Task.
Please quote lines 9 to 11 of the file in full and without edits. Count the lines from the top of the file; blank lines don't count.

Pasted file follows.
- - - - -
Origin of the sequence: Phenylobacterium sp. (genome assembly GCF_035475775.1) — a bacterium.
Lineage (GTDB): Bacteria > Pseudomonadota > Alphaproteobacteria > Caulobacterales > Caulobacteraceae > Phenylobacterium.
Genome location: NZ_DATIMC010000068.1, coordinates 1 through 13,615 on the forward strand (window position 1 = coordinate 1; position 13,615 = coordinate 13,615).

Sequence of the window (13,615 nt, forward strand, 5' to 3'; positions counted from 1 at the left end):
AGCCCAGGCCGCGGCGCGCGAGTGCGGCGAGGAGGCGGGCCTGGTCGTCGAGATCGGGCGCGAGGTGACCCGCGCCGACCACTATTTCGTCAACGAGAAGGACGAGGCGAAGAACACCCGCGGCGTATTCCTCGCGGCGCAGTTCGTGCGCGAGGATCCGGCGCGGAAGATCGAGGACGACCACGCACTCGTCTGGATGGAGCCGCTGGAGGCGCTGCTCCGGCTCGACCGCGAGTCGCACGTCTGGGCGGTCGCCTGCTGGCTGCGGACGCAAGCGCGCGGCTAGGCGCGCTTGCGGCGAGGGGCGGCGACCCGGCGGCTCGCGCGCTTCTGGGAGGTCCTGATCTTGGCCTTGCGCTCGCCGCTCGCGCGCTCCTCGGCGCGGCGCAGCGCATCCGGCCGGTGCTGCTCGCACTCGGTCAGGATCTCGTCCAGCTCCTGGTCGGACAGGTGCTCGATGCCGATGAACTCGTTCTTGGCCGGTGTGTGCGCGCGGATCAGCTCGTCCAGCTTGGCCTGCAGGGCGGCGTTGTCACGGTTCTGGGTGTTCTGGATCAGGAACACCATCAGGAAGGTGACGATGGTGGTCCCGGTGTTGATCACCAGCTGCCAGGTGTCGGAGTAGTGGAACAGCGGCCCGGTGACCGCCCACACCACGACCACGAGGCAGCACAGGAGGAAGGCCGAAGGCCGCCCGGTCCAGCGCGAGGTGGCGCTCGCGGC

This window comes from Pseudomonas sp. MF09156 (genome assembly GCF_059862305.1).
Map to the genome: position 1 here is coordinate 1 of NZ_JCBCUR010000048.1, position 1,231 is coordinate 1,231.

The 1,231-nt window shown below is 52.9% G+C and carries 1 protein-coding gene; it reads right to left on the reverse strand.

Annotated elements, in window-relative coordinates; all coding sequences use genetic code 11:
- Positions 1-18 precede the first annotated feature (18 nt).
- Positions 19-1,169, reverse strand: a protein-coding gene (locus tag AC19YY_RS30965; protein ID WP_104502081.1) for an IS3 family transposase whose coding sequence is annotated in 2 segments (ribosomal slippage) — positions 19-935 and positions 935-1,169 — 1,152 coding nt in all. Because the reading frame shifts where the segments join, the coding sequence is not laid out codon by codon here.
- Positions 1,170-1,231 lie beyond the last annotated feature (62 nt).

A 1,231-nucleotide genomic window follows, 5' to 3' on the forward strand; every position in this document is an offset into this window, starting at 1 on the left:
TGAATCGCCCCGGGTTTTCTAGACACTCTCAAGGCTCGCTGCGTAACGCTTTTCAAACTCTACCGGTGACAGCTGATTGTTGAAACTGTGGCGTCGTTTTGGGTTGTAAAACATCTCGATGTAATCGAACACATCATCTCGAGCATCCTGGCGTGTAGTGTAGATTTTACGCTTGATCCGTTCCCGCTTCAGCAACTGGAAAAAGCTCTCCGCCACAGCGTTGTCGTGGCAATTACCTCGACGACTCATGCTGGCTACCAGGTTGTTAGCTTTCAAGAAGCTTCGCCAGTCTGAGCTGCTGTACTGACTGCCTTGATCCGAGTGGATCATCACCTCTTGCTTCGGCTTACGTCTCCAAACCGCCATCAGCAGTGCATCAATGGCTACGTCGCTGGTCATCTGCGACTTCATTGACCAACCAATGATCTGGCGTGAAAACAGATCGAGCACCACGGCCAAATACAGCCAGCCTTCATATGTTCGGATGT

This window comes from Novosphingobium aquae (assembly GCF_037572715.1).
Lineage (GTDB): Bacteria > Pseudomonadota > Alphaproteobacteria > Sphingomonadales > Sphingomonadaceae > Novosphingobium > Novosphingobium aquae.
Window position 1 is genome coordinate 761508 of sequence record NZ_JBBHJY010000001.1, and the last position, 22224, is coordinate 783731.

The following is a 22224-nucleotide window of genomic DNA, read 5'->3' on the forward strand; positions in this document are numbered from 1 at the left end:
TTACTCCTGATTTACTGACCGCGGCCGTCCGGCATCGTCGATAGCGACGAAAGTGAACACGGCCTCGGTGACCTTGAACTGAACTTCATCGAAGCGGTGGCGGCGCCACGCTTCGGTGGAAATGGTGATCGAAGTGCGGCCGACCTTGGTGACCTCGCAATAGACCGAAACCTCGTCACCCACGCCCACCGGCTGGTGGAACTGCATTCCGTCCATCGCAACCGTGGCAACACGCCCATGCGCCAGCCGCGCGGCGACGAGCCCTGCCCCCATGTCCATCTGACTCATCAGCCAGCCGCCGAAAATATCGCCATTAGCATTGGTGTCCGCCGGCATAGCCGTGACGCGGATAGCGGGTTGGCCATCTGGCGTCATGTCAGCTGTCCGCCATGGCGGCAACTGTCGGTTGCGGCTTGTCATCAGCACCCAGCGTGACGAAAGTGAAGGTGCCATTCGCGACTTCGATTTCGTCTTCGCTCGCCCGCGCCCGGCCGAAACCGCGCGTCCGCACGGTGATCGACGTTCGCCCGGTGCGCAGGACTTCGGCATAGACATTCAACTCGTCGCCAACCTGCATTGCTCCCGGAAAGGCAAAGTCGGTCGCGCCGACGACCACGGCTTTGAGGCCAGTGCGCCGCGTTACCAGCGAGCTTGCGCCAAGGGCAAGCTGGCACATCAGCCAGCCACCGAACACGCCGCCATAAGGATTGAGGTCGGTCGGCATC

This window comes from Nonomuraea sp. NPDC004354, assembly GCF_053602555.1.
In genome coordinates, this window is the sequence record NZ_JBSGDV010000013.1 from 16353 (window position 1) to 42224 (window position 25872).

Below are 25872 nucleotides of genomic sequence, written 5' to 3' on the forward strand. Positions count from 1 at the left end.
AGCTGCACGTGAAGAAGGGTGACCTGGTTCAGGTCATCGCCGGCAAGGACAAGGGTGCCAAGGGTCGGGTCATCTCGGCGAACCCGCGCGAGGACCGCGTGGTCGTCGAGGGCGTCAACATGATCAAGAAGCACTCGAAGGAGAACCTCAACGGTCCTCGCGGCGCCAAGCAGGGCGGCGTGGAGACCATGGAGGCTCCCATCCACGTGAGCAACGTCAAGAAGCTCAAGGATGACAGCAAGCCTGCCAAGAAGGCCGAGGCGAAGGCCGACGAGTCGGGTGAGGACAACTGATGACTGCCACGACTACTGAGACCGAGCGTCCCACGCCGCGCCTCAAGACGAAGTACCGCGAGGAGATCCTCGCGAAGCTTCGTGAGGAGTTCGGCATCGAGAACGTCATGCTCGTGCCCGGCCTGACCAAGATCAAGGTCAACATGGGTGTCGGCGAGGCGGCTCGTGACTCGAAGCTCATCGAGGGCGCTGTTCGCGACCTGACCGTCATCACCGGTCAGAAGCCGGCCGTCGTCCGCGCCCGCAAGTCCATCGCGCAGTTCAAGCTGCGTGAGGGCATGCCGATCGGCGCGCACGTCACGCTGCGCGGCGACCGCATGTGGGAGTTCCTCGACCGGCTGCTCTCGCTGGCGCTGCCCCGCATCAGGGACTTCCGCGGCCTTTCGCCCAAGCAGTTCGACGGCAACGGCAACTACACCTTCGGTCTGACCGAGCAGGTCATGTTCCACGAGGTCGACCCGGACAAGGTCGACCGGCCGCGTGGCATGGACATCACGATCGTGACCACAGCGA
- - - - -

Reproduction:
Annotated elements, in window-relative coordinates; all coding sequences use genetic code 11:
- Positions 1-18 precede the first annotated feature (18 nt).
- Positions 19-1,169, reverse strand: a protein-coding gene (locus tag AC19YY_RS30965; protein ID WP_104502081.1) for an IS3 family transposase whose coding sequence is annotated in 2 segments (ribosomal slippage) — positions 19-935 and positions 935-1,169 — 1,152 coding nt in all. Because the reading frame shifts where the segments join, the coding sequence is not laid out codon by codon here.